• increase expenditures on state-of-the-art audiovisual solutions that are easy to use, to ensure that all employees (whether in-office or remote) look and sound good when participating in videoconference calls, and support both bring-your-own-device and bring-your-own-meeting features;
  • add in-office technology solutions that enable content to be easily captured, digitized, and shared with remote participants;
  • provide remote employees with home office solutions, including work tools and video conference kits equipped with headsets, mics, and ring lights, to ensure they can be as comfortable and productive as their in-office colleagues;
  • reconfigure office spaces so that in-office employees have a variety of equally productive spaces – from large conference rooms to huddle rooms to pods, each equipped with videoconferencing technology – from which to choose as most appropriate for the task at hand.

Beyond technology solutions, 2023 will likely see more employers budgeting for training so that employees can fully leverage the technology at their disposal. And because hybrid and remote work opens the door to an increased threat to data security, expect organizations to place greater emphasis than ever before on corporate cybersecurity and resilience. This will translate into the introduction of security features such as multi-factor authentication, least privilege access, and anti-malware solutions, as well as the need for software to be kept up to date.

Businesses will also pay more attention to furniture solutions that give employees choice and control over where and how they work. They have become used to moving about a space and sitting in postures ranging from lounge to seated or even standing while remote and expect that same variety while in the office.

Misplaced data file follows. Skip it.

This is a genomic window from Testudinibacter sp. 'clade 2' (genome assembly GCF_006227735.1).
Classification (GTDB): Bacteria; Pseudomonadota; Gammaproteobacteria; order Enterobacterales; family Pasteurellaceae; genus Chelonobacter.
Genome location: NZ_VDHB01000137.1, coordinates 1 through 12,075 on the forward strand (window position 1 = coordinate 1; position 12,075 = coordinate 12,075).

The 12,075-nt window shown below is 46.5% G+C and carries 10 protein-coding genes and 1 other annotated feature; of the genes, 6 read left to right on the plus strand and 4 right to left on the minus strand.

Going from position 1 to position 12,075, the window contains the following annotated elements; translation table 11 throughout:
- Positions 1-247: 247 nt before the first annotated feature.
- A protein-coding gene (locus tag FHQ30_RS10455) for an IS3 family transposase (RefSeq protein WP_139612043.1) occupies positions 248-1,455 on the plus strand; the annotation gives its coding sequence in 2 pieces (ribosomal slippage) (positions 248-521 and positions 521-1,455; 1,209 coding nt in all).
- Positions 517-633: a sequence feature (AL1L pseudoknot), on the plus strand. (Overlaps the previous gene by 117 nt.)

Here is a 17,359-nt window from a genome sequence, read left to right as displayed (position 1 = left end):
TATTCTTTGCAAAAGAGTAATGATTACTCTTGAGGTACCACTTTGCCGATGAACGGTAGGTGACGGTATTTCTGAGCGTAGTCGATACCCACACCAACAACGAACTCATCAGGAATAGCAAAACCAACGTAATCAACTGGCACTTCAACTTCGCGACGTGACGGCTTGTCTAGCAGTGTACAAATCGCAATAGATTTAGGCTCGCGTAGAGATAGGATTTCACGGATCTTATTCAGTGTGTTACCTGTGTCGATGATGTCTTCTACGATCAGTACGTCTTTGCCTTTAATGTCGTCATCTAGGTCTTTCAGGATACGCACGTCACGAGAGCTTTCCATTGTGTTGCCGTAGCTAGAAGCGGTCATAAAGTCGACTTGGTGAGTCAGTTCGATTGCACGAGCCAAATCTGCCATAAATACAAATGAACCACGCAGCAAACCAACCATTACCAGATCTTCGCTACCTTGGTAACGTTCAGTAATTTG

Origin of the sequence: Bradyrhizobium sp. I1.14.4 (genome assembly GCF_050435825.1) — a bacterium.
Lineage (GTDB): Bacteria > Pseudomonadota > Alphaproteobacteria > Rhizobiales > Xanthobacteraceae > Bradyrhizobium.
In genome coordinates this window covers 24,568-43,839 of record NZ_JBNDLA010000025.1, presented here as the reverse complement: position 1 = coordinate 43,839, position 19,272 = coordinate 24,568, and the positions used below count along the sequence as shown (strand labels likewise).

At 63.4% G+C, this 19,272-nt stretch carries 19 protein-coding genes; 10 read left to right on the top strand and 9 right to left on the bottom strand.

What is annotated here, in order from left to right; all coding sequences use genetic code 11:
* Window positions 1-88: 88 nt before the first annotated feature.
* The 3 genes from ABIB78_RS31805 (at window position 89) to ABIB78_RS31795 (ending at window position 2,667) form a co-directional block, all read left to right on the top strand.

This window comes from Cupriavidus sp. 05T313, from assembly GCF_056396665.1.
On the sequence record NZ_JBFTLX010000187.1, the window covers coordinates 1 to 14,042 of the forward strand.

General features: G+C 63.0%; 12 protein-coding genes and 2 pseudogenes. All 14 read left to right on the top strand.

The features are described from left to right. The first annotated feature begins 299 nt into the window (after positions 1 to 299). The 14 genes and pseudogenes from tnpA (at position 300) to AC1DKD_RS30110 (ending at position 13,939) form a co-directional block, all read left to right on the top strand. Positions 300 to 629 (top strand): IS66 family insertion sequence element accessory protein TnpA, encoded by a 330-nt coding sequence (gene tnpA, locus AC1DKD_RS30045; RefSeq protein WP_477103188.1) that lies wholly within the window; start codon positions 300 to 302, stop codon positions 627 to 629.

Employers will look to make spaces comfortable and desirable for employees, but also design them to remain high functioning for the business. Considering power, posture and sightlines will be critical: companies will seek to provide users with video-friendly settings while also featuring different postures and promoting movement like height-adjustable tables and tiered seating. This presents new challenges when it comes to acoustics and maintaining sightlines, but new solutions in furniture and tech are helping to make this a reality.

Social spaces will remain a key element of any hybrid floorplan as the time spent in the office helps build trust, which is the backbone of innovation. These spaces are intentionally designed to be open, comfortable, and inviting to draw people in and together. Amenities like food, drinks, snacks, and even the presence of workplace concierges or tech support help anchor these types of spaces.

The bottom line is that the increased investment organizations will make in workplace technology and comfort in 2023 must ensure that the spaces being created offer options so that employees can do their best work, while simultaneously ensuring engagement and a good experience. This will result in spaces that make the commute into the office worthwhile, while creating seamless experiences regardless of where employees are actually working.

Valerie Santanasto, VP of Sales